Ryan Hamilton deserving of a look when NHL lockout ends

Marlies' captain Ryan Hamilton is on pace for a career-high 38 goals this season- Image Courtesy of Mike Ivall

Marlies’ captain Ryan Hamilton is on pace for a career-high 38 goals this season- Image Courtesy of Mike Ivall

TORONTO- When the NHL lockout ends, Toronto Marlies’ head coach Dallas Eakins hopes that Ryan Hamilton gets a fair look with the Toronto Maple Leafs.

The 27-year-old forward has scored 10 goals in his last 11 games and since November has been Toronto’s most consistent player offensively. He now has 15 goals in 30 contests, which is good for sixth in league scoring, is on pace for a career high 38 goals and in late December broke the Marlies’ all-time record for career goals with 75.

“He’s a guy, I hope, will be in the mix when the conversations start as to who deserves a chance at the next level,” said Eakins. “He’s playing about as good a power-forward game as you can play at (the AHL) level.”

“In the back of my mind playing in the NHL has always been a dream but I also want to take it day by day,” said Hamilton about being a guy who could get a look from the his parent club when the time comes.

If the Leafs were playing at this time, they would likely be turning to younger prospects such as Matt Frattin, Nazem Kadri, Carter Ashton and Joe Colborne. However, Eakins believes that after seven seasons in the AHL that Hamilton’s ready for the next stage and that he’s earned his shot, despite being older than most names on radar.

“I think it’s always a danger, and it’s an easy thing to do at this level, as soon as the guys done his second or third year pro he’s not a prospect anymore,” said Eakins. “Well I don’t see it that way. You’re a prospect and you can go help the big club as long as you’re still playing here.”

Hamilton, who stands 6’2 and 230 pounds, has come a long way as a member of Toronto’s organization to get to a point where a decent shot at the NHL draws potential.

First acquired in 2009 from the Houston Aeros, Hamilton spent a major part of his early time in Toronto with injuries.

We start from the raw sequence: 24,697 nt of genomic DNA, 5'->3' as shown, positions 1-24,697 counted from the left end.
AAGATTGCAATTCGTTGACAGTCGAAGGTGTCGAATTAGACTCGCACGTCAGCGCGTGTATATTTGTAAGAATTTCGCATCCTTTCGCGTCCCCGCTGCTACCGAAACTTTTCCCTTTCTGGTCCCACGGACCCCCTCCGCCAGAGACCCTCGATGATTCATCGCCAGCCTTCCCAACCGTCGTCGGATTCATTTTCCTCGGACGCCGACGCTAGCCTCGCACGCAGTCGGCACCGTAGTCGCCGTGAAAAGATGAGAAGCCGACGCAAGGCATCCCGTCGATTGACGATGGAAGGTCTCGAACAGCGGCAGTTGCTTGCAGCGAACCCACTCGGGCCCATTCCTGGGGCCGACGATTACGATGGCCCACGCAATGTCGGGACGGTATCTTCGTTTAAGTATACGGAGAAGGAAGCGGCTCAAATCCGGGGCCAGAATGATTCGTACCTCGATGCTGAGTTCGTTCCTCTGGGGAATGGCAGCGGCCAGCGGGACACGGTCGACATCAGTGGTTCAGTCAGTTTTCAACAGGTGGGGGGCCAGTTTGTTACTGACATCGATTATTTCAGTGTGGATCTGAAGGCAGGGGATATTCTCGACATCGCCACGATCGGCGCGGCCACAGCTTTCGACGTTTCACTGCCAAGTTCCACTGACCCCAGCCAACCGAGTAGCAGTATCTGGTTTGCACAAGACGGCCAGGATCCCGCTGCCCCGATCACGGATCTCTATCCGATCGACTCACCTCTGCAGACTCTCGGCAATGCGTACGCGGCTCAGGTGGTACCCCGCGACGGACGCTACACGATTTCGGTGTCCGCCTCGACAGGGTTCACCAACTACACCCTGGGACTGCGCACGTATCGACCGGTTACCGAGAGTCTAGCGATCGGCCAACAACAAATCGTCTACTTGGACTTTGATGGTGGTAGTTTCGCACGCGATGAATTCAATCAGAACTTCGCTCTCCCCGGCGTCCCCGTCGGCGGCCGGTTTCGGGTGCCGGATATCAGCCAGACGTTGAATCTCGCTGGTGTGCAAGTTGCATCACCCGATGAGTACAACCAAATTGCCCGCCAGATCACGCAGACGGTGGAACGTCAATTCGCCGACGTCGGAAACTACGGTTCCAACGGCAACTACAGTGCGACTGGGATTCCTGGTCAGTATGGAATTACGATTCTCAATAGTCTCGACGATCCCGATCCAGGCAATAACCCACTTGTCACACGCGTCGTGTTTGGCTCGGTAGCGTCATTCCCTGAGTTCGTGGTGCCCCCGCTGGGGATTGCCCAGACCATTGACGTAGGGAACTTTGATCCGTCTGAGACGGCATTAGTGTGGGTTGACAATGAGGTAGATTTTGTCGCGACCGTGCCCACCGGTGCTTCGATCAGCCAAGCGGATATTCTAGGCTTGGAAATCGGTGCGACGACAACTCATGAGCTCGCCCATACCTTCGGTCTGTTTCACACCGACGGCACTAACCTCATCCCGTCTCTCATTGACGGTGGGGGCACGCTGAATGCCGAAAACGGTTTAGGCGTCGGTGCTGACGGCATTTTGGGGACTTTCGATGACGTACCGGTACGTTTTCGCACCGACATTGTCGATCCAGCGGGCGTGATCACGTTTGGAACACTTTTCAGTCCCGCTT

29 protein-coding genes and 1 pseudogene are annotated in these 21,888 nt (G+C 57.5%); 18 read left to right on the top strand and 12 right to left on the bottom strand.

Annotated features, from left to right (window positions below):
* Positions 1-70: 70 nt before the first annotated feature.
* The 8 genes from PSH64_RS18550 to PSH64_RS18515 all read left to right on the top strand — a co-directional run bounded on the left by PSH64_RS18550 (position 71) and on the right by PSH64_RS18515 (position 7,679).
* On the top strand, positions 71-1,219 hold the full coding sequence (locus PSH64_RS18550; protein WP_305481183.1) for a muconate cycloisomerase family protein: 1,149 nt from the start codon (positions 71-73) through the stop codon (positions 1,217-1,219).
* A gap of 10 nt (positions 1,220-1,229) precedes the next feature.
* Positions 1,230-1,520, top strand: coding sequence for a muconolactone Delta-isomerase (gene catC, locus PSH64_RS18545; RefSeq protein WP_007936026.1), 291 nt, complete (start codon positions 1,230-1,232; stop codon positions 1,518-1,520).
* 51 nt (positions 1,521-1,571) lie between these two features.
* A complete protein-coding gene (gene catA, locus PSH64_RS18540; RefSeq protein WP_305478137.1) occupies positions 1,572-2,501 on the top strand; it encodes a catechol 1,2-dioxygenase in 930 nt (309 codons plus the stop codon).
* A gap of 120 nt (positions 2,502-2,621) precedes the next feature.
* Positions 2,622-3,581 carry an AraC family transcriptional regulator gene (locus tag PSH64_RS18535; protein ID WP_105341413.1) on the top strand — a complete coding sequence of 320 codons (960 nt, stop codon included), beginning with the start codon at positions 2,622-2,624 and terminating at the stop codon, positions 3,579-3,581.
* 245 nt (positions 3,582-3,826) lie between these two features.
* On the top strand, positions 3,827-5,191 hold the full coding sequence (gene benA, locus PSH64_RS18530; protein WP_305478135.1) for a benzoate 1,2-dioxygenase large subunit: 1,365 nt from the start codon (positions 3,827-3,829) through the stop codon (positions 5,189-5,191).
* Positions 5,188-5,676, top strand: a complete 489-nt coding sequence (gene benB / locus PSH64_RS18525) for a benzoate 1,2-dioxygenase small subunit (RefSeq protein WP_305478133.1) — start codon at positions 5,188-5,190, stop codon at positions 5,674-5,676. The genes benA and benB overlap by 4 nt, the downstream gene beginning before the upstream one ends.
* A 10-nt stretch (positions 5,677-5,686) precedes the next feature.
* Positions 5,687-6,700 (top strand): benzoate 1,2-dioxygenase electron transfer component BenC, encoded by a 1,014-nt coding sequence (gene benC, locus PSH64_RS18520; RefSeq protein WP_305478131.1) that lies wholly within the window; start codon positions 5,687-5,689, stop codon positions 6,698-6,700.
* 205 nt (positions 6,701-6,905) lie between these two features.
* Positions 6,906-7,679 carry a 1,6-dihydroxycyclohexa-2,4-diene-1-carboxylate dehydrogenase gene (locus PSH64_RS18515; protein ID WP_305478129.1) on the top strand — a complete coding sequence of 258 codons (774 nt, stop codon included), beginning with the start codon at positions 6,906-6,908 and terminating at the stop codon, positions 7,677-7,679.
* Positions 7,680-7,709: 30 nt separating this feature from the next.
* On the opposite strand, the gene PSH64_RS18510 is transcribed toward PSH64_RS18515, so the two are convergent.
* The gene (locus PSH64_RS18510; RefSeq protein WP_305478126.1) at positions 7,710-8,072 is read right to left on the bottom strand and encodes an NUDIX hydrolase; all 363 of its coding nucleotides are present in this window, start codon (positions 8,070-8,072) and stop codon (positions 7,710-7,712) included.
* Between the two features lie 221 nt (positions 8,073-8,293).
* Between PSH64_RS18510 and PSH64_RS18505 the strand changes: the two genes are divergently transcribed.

His most serious came in his first full season with the Marlies when he was diagnosed with an irregular heartbeat that caused him to miss a portion of the year.

“Whenever you deal with something like that, it’s pretty scary,” said Hamilton.  “I wouldn’t be doing anything and (my heart) would flare up. I’d get dizzy and fatigued. It was getting worse and more frequent so once I told training staff they took care of me.”

Hamilton’s heart issue was taken care of with surgery and since then he has never had any issues or concerns with the muscle, but it wasn’t the only season he’d have taken away with an injury.

The following year, the Whitby, Ont. native only dressed in 47 games, two less than the season before, as his knee was blown out and needed surgery to repair.

Two years in Toronto, Hamilton had spent half the time injured and at 25-years-old his career had some uncertainty. But that all changed last season when Toronto chose to re-sign him based on what they saw when he was healthy.

At 26 years of age, Hamilton started last season by being named the Marlies’ new captain and he suited up in 74 games, the most he’d played since 2007 with the Aeros. He scored a career-high 25 goals, played in the AHL all-star game, led the Marlies to a Calder Cup appearance and finally made his long-awaited NHL debut.

“He’s had some horrible luck and last year was probably the healthiest year he had since I’ve been here,” said Eakins. “And it resulted in a great year.”

Everything that Hamilton had gone through was worth it when he got to experience NHL action on March 23rd against the New Jersey Devils, a game in which he would earn an assist.

“My dream is the NHL and I got my first NHL games last year and that was very special,” said Hamilton. “As soon as I heard from Dallas I was called up, it was an amazing feeling, a lot of emotion and happiness. After that it was a quick pack, a couple quick phone calls to family and friends and then it was off to Jersey.”

Much of Hamilton’s career has been full of adversity, from never being drafted to being a veteran AHLer with a busted leg. But, at 27-years-old, he has overcome the worst and is playing the best hockey of his life. He’s made it clear in the past he’s always been thankful that Toronto gave him a chance at the AHL level and he is returning the favor by giving the big club another potential option when the NHL season starts.

“Ryan Hamilton is a guy that’s worked so hard for everything he’s ever gotten,” said Eakins. “He’s the type of guy we want our organization to be known for.”

KYLE CICERELLA

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